The WHO says Uganda is now the latest country to record the highest number of COVID-19 infections.
The World Health Organization (WHO) has identified Uganda as the latest country to record the highest number of COVID-19 infections on the African continent, as the number of coronavirus cases continues to rise in the country.
- Uganda now tops the list, with Rwanda and Eritrea recording relatively high percentages.
- The report also signals that the number of COVID 19 deaths in Uganda has risen.
- The ministry confirmed an additional 44 new COVID-19 cases from trials conducted on August 30th.
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According to the World Health Organization’s Health Emergency Information and Risk Assessment Report released on August 26, in recent weeks, Uganda has been running for the second time in a week, with the highest percentage increase in the number of new COVID-19 infections on the list of African countries.
According to the report, Uganda has recorded 184%, Rwanda 137%, and the Comoros 100% in recent weeks with 100% and more epidemics.
Uganda now tops the list, with Rwanda and Eritrea recording relatively high percentages, according to a World Health Organization report released on August 19.
The report also signals that the number of COVID 19 deaths in Uganda as a country has risen dramatically compared to the August 19 report. As of today, a total of 32 people have been infected with the virus since the health ministry announced two more deaths on Monday.
The ministry confirmed an additional 44 new COVID-19 cases from trials conducted on August 30, 2020, bringing the total number of cases in Uganda to 2,972, with more than 1,288 recovering from the virus since then.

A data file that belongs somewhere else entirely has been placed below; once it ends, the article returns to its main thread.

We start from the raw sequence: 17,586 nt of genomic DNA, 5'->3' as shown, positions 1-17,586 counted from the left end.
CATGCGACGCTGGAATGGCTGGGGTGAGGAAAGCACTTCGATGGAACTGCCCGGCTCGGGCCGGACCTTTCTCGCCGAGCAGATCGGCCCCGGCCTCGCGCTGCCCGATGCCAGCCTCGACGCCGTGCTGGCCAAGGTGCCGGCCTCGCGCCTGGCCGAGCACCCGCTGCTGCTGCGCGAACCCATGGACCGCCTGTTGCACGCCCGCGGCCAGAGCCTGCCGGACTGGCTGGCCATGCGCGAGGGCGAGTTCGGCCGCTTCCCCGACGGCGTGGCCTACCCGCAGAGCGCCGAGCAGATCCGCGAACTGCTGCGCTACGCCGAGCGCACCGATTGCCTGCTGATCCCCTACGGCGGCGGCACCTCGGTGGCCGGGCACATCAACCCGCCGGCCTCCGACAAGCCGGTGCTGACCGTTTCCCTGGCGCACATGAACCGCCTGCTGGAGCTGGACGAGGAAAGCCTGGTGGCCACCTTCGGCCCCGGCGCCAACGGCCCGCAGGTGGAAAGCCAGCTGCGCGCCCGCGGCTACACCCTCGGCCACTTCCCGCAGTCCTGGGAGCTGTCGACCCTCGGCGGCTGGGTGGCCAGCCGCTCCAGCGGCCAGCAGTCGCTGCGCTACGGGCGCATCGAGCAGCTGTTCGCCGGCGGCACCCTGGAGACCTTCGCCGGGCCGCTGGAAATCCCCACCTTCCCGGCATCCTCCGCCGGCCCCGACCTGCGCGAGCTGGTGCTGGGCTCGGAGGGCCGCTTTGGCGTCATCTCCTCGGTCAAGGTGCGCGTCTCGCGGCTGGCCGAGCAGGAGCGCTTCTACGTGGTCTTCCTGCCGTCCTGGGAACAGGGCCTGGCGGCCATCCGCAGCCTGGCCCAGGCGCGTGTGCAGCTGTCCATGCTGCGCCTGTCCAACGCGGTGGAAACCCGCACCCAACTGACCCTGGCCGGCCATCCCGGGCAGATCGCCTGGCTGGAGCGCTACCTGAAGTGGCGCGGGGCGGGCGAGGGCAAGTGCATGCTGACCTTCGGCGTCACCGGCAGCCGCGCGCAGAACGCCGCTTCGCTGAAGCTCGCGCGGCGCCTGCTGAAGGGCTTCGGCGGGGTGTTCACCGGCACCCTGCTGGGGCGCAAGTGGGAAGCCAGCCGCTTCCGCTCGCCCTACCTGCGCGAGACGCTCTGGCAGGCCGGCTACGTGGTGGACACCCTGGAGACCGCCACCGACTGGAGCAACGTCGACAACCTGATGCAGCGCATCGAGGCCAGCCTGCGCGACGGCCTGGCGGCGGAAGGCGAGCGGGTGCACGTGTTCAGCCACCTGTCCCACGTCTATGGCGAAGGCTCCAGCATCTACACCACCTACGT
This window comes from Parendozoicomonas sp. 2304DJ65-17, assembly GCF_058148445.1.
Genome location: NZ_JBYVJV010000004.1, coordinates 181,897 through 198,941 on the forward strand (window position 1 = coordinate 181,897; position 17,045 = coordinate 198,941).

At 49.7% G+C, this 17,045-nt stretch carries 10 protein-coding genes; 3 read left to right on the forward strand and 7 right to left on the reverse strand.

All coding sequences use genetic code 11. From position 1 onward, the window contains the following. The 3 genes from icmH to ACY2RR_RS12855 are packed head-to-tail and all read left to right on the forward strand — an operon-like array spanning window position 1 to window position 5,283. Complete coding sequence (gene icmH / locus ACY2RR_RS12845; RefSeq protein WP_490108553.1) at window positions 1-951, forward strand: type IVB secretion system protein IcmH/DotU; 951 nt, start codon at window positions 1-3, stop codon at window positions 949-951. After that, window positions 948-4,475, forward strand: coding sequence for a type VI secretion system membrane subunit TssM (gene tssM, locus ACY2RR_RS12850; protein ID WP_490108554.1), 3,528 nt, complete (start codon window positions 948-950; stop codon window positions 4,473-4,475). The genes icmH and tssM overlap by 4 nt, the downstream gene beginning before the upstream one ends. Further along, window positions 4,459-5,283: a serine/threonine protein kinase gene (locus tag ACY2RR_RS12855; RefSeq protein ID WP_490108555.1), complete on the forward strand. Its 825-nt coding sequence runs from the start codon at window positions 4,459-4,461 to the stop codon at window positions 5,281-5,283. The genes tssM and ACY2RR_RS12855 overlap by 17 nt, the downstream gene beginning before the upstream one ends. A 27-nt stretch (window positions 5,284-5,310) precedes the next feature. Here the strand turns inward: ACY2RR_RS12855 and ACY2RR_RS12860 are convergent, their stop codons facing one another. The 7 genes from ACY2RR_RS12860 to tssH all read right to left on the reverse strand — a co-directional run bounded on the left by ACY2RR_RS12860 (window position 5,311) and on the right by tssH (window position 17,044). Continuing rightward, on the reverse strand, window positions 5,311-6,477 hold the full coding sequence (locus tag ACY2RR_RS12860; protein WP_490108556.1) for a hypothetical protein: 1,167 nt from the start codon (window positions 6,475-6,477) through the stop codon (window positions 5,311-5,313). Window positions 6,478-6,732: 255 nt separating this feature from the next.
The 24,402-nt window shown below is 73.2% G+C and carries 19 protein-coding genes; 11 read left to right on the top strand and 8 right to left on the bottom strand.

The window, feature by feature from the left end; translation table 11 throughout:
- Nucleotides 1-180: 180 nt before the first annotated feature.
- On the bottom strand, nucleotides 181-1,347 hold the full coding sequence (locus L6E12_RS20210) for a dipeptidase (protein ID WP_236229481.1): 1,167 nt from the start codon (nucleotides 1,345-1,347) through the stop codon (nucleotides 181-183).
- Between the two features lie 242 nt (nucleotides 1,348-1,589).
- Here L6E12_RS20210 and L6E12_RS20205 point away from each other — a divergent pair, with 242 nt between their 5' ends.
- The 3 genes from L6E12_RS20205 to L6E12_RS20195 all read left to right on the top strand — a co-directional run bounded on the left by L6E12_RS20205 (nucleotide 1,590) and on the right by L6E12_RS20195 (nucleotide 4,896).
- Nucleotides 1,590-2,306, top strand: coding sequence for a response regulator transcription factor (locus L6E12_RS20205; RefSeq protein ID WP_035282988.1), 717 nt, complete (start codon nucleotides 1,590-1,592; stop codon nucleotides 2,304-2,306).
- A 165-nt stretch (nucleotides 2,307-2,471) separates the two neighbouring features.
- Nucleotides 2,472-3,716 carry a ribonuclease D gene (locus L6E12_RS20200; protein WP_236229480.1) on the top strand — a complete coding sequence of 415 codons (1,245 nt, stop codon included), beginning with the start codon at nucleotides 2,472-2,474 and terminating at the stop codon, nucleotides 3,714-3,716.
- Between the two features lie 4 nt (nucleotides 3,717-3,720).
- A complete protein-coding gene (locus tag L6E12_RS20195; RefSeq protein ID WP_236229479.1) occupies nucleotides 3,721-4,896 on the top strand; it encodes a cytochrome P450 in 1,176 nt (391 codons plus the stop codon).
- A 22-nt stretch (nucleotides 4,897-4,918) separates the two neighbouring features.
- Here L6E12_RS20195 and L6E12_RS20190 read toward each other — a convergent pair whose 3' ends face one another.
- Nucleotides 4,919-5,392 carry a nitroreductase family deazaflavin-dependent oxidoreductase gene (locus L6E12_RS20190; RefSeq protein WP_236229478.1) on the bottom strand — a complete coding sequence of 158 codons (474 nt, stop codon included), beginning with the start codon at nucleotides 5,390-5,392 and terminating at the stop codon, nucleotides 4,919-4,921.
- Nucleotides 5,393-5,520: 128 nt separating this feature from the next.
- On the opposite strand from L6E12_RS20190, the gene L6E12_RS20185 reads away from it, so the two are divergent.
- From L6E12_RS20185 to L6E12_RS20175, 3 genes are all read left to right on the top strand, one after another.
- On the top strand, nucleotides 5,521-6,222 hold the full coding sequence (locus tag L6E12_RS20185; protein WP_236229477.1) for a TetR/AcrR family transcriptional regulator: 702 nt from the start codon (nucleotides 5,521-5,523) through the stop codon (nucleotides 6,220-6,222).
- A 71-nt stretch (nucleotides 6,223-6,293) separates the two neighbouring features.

In addition, the ministry noted that more cases have been reported in Kampala in the past few weeks than in any other district, showing that Uganda’s population and work in the district is a major contributor.
The Ugandan People’s Defense Forces last week helped enforce COVID-19 health guidelines by the health ministry and state president on the deployment of local security units (LDUs) around the main city centre during daylight hours and working hours.
The LDUs are typically used to work from 9 pm onwards to help enforce the curfew orders outlined earlier by President Museveni as part of the government’s easing of locking operations.
However, according to Defense Ministry spokeswoman Brig Flavia Byekwaso, the evidence suggests that people in Kampala are reluctant and reduce their activities, including wearing a mask, washing their hands with soap and maintaining social distance.
“When you go public, you can see that in most cases people have forgotten the COVID-19 standard operating procedures. If this continues, there is no other option but to bring back the LDUs,” Brig Byekwaso said last week.